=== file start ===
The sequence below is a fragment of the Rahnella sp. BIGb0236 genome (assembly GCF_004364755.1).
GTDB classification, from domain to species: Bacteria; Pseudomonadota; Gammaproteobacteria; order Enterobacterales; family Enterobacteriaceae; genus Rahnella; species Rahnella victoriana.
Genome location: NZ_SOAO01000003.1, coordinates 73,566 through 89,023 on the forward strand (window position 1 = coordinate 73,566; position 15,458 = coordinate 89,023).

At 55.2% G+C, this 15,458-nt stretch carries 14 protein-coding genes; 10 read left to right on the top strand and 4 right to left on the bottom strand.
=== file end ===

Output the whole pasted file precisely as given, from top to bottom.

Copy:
The sequence below is a fragment of the Rahnella sp. BIGb0236 genome (assembly GCF_004364755.1).
GTDB classification, from domain to species: Bacteria; Pseudomonadota; Gammaproteobacteria; order Enterobacterales; family Enterobacteriaceae; genus Rahnella; species Rahnella victoriana.
Genome location: NZ_SOAO01000003.1, coordinates 73,566 through 89,023 on the forward strand (window position 1 = coordinate 73,566; position 15,458 = coordinate 89,023).

At 55.2% G+C, this 15,458-nt stretch carries 14 protein-coding genes; 10 read left to right on the top strand and 4 right to left on the bottom strand.